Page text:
The COVID-19 mass spectrometry of exhaled breath has been reported in previous studies, and most recently COVID-19 screening using breath-borne volatile organic compounds (J Breath Res. 2021 Oct 22;15(4)) was published in the journal J Breath Res. Yao et al. found in their study of COVID-19 patients, patients with respiratory tract infection and that control group that acetone and other volatiles in patients with COVID-19 were significantly lower than those in other populations, and that supervised machine learning models using 12 key endogenous VOCs were able to significantly distinguish those with COVID-19 from the other cohorts.
Test for COVID-19 on an exhale approved in many places
The response to COVID-19 has facilitated the development of industries related to detection and control of viruses, enabling rapid translation of scientific research into practical products, as exemplified by the rapid development and launch of previous mRNA vaccines.
On May 17, 2021, the Health Sciences Authority (HSA) of Singapore granted a provisional authorization for a new exhaled gas detector, “BreFence Go”, for COVID-19 detection, which collects exhaled gas from the subject through a sampler and then feeds it into a proton transfer reaction time-of-flight mass spectrometer (PTR-TOFMS) for detection and screening.
Figure 2: GC-IMS detection of VOC types in different groups
On April 14, the U.S. Food and Drug Administration (FDA) approved an emergency use authorization for a COVID-19 breathalyzer. It was the first exhale type COVID-19 tester based on GC-MS principle approved by the FDA, which is another example of scientific research translation in the field of COVID-19 detection products.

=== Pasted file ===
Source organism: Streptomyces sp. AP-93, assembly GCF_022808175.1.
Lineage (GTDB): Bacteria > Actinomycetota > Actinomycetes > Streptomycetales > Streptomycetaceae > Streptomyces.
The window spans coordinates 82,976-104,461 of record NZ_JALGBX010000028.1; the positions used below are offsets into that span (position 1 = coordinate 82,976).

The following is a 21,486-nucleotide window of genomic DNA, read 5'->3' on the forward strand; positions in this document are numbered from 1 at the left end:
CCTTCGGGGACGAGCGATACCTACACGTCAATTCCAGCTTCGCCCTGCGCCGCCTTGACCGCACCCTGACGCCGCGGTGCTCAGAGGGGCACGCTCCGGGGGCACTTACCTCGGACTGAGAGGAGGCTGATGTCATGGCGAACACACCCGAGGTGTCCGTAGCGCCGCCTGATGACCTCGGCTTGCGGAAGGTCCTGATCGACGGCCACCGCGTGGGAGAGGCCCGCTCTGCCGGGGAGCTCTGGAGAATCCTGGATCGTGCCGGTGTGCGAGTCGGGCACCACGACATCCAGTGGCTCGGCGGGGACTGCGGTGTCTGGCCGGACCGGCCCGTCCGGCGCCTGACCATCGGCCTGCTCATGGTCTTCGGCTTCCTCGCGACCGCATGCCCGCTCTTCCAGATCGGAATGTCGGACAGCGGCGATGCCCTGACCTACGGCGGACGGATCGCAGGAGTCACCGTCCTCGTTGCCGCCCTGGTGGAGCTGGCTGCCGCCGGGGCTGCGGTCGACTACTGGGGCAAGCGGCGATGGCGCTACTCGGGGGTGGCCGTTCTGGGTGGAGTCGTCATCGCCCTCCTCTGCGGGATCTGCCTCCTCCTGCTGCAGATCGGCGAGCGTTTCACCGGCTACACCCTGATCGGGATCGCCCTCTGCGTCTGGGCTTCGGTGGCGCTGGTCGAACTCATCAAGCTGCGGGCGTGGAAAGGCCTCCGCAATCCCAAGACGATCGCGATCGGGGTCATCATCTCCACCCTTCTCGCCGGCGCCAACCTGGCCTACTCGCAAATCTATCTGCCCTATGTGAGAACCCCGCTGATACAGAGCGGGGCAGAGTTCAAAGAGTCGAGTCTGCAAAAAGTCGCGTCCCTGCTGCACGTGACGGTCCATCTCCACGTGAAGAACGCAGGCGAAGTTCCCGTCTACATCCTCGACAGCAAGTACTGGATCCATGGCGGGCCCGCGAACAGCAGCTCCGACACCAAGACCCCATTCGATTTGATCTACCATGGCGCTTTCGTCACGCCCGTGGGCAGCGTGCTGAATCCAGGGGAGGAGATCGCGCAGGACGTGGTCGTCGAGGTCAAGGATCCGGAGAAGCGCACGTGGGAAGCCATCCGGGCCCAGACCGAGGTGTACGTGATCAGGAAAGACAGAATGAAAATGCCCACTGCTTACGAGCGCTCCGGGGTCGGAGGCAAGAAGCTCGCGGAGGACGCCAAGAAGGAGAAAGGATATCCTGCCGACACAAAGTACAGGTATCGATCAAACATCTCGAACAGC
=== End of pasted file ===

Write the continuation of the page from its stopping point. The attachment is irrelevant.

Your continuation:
Figure 3: FDA approves emergency use authorization for COVID-19 breathalyzer
The device is a COVID-19 breathalyzer “PNY-1000” from InspectIR, the size of a carry-on suitcase, which contains a gas chromatography mass-spectrometry (GC-MS) system. It can separate and identify chemical mixtures in the subject’s breath sample. The process from sample collection, analysis, testing to reporting results takes about three minutes to measure the presence of the five aldehydes and ketones VOC compounds associated with COVID-19 and thus determine whether the tested subject is infected.
Results from the FDA’s controlled performance study of the InspectIR COVID-19 breathalyzer on 2,409 subjects showed that the InspectIR COVID-19 breathalyzer tested 91.2% accurately on positive samples and 99.3% accurately on negative samples. And the device has also shown a fairly consistent accuracy in clinical studies against variant strains of Omicron. Its sensitivity is above the WHO standard for antigen detection (80%). According to the FDA, the device can be applied in hospitals, clinics and mobile fast screening stations and other scenarios, facilitating COVID-19 screening in the population.
Figure 4: InspectIR COVID-19 breathalyzer
The approval of this new test is another example of the medical community’s commitment to rapid and innovative COVID-19 diagnostics. Supporting the development of COVID-19 detection technologies and advancing technologies that help respond to current epidemics will enable better response to public health emergencies. China has also been increasing its investment in scientific research in recent years, and actively carried out innovative research and development to help advance international medical science and technology.